It was rainy and chilly in Manhattan this past Saturday, the perfect backdrop for going to see a movie as intense as Werner Herzog’s 1997 documentary Little Dieter Needs to Fly. It’s a must for those of you who haven’t seen it. The doc follows Dieter Dengler, a US Navy pilot who was taken prisoner after his plane was shot down in Laos during the Vietnam War. His captors torture him and other prisoners, and when he and a comrade finally escape, they must endure the wrath of the jungle.
As part of a three-week Herzog retrospective, the director himself made an appearance to discuss the making of Dieter and its basis for Rescue Dawn, his upcoming Vietnam War POW drama starring Christian Bale (pictured, right) and Steve Zahn (left). Herzog talked about how difficult it was to get Dieter to be naturally forthcoming with specific details and metaphors Herzog could use to describe the scope of what he went through to survive. In one of the doc’s opening sequences, for example, Dieter walks into his present home and shows us several paintings of open doors adorning his wall. When first asked about their significance, says Herzog, he said that they were cheap, “10 bucks,” and he just liked them. But when pressed further, Dieter noted they represented a luxury he didn’t have while in captivity: being able to open and close a door. “I had to force him into a narrative discipline,” said Herzog, “because it took him 45 minutes to tell a story.”
About a decade ago, EW named Herzog the 35th greatest director of alltime, and not for nothing. He’s a master storyteller (albeit a tadself-involved), which explains why Rescue Dawn has always been foremost in Herzog’s mind. Dawn was a way to use creative license to fill in any of the holes left behind in the documentary. “Rescue Dawnwas meant to go into the deeper core of Dieter Dengler,” says Herzog.In the doc, for instance, one wonders how Dieter (who died five yearsago after a bout with Lou Gehrig’s disease) has carried on all of theseyears with such humility and a great sense of humor with regard to hisVietnam War days. And you never get a sense for what Dieter’s personaldemons might have been at the time. “Little Dieter was alwaysunfinished business,” explains Herzog. “Dieter didn’t want to sayanything negative about the other prisoners… though he admitted thathe could have strangled them had he not been handcuffed.”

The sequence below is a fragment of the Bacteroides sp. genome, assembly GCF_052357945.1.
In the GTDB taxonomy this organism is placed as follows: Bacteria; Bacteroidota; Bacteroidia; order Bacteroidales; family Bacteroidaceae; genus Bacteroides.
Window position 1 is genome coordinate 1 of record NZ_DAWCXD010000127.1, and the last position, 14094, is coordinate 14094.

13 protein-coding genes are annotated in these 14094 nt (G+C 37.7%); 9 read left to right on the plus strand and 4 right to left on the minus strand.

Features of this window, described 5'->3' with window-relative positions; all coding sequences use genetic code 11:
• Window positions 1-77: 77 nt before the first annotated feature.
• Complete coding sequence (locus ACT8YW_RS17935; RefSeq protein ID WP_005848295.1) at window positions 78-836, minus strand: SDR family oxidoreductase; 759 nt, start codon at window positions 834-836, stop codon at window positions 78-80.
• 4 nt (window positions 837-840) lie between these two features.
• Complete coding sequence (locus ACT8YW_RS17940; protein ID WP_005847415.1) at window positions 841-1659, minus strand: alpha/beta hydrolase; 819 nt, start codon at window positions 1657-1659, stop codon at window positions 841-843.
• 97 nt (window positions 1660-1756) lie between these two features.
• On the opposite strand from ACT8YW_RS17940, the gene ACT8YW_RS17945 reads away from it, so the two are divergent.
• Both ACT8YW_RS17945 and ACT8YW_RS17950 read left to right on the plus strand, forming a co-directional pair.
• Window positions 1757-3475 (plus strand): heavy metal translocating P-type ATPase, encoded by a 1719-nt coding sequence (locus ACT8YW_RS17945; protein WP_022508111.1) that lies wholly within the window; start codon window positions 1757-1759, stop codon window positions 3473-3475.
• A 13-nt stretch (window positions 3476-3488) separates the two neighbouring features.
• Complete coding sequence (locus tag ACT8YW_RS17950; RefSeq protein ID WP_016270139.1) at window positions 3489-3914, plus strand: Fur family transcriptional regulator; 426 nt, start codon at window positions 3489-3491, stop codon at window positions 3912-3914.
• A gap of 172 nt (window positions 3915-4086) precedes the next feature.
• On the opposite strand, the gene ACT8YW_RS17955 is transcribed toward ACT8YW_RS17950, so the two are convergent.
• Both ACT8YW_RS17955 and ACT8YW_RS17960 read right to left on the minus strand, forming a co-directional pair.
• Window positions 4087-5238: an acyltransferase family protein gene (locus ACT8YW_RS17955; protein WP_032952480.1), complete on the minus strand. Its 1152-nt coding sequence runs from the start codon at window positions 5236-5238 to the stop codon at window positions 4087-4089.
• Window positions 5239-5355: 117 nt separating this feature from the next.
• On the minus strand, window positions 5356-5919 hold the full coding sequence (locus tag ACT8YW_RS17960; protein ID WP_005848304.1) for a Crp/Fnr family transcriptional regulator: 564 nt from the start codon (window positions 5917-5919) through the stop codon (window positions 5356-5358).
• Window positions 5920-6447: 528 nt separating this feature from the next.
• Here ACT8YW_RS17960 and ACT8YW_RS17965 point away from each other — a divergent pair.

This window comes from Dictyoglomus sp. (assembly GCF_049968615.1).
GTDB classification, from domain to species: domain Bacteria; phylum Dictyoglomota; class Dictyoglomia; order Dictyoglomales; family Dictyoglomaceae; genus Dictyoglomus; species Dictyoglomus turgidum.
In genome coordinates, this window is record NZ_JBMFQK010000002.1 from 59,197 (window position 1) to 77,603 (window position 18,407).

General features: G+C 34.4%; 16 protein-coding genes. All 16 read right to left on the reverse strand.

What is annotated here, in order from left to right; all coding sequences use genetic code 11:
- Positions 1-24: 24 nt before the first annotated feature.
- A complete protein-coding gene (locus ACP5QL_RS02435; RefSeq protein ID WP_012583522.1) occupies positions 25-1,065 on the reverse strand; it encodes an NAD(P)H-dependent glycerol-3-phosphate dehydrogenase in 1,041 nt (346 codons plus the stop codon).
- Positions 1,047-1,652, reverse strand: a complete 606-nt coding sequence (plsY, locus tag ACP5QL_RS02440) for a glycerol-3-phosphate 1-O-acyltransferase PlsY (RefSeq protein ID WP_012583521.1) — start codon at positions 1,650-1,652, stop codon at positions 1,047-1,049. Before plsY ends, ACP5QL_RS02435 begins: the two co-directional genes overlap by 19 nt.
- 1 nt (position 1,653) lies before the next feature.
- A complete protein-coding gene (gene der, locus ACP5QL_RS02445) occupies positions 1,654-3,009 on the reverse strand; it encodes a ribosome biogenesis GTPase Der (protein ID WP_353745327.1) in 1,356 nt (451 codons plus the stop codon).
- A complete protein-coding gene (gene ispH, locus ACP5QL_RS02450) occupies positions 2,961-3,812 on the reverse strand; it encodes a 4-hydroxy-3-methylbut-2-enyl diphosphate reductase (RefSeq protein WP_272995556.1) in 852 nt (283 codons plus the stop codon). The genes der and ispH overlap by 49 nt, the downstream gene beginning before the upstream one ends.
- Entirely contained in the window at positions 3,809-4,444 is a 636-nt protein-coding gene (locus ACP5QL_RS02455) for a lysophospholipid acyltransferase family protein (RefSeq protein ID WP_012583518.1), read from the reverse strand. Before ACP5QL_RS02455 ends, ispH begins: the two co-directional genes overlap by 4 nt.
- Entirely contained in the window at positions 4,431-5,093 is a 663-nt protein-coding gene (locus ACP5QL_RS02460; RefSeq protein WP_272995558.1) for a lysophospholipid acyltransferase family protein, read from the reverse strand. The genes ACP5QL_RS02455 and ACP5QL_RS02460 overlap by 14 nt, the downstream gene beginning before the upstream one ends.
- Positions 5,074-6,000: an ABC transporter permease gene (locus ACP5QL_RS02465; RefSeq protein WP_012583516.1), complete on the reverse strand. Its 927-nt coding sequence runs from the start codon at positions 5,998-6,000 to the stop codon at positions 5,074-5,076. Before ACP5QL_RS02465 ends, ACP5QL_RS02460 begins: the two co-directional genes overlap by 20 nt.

The point is, you may have a personal debate of your own: decidingwhether to see the documentary before the feature (a la Stacy Peralta’sDogtown and Z-Boys and Lords of Dogtown) or vice versa. Watching the Dawn trailernow after having seen the doc makes it so much more poignant. I promisemy endorsement won’t provoke the same reaction that one ZDF exec (oneof the film’s financiers) had when he first saw a version of Dieterin the editing room. According to Herzog, he said: “This film is sobad, I need to vomit now.” On second thought, the part about eatingrats to survive might make you nauseated.